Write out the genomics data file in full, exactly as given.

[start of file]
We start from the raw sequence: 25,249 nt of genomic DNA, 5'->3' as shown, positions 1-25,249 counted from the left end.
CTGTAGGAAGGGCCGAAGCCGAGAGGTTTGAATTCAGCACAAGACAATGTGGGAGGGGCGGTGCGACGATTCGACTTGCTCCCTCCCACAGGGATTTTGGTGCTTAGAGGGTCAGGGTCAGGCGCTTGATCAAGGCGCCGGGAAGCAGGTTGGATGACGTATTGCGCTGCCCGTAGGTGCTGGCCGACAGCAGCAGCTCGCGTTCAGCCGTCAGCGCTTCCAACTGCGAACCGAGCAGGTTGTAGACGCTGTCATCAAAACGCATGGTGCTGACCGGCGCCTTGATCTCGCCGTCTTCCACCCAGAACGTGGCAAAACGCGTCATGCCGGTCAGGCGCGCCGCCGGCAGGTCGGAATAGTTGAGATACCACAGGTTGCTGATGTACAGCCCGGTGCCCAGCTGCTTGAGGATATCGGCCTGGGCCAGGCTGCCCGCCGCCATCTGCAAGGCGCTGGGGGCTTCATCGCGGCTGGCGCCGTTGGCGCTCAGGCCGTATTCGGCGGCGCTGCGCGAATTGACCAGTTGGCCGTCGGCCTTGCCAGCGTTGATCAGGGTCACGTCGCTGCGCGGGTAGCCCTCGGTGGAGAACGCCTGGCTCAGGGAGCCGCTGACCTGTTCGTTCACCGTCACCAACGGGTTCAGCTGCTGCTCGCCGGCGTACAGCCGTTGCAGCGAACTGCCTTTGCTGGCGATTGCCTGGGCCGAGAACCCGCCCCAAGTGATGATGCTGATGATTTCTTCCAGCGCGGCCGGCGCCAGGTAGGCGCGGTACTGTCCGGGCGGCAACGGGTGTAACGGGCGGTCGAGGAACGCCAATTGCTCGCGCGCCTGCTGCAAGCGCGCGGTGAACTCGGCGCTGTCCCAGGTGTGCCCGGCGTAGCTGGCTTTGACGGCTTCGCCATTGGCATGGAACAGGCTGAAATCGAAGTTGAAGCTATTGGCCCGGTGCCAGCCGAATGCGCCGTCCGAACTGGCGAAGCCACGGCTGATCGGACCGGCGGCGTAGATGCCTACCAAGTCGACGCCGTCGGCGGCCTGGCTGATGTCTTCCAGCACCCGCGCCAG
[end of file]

We start from the raw sequence: 25,249 nt of genomic DNA, 5'->3' as shown, positions 1-25,249 counted from the left end.
CTGTAGGAAGGGCCGAAGCCGAGAGGTTTGAATTCAGCACAAGACAATGTGGGAGGGGCGGTGCGACGATTCGACTTGCTCCCTCCCACAGGGATTTTGGTGCTTAGAGGGTCAGGGTCAGGCGCTTGATCAAGGCGCCGGGAAGCAGGTTGGATGACGTATTGCGCTGCCCGTAGGTGCTGGCCGACAGCAGCAGCTCGCGTTCAGCCGTCAGCGCTTCCAACTGCGAACCGAGCAGGTTGTAGACGCTGTCATCAAAACGCATGGTGCTGACCGGCGCCTTGATCTCGCCGTCTTCCACCCAGAACGTGGCAAAACGCGTCATGCCGGTCAGGCGCGCCGCCGGCAGGTCGGAATAGTTGAGATACCACAGGTTGCTGATGTACAGCCCGGTGCCCAGCTGCTTGAGGATATCGGCCTGGGCCAGGCTGCCCGCCGCCATCTGCAAGGCGCTGGGGGCTTCATCGCGGCTGGCGCCGTTGGCGCTCAGGCCGTATTCGGCGGCGCTGCGCGAATTGACCAGTTGGCCGTCGGCCTTGCCAGCGTTGATCAGGGTCACGTCGCTGCGCGGGTAGCCCTCGGTGGAGAACGCCTGGCTCAGGGAGCCGCTGACCTGTTCGTTCACCGTCACCAACGGGTTCAGCTGCTGCTCGCCGGCGTACAGCCGTTGCAGCGAACTGCCTTTGCTGGCGATTGCCTGGGCCGAGAACCCGCCCCAAGTGATGATGCTGATGATTTCTTCCAGCGCGGCCGGCGCCAGGTAGGCGCGGTACTGTCCGGGCGGCAACGGGTGTAACGGGCGGTCGAGGAACGCCAATTGCTCGCGCGCCTGCTGCAAGCGCGCGGTGAACTCGGCGCTGTCCCAGGTGTGCCCGGCGTAGCTGGCTTTGACGGCTTCGCCATTGGCATGGAACAGGCTGAAATCGAAGTTGAAGCTATTGGCCCGGTGCCAGCCGAATGCGCCGTCCGAACTGGCGAAGCCACGGCTGATCGGACCGGCGGCGTAGATGCCTACCAAGTCGACGCCGTCGGCGGCCTGGCTGATGTCTTCCAGCACCCGCGCCAG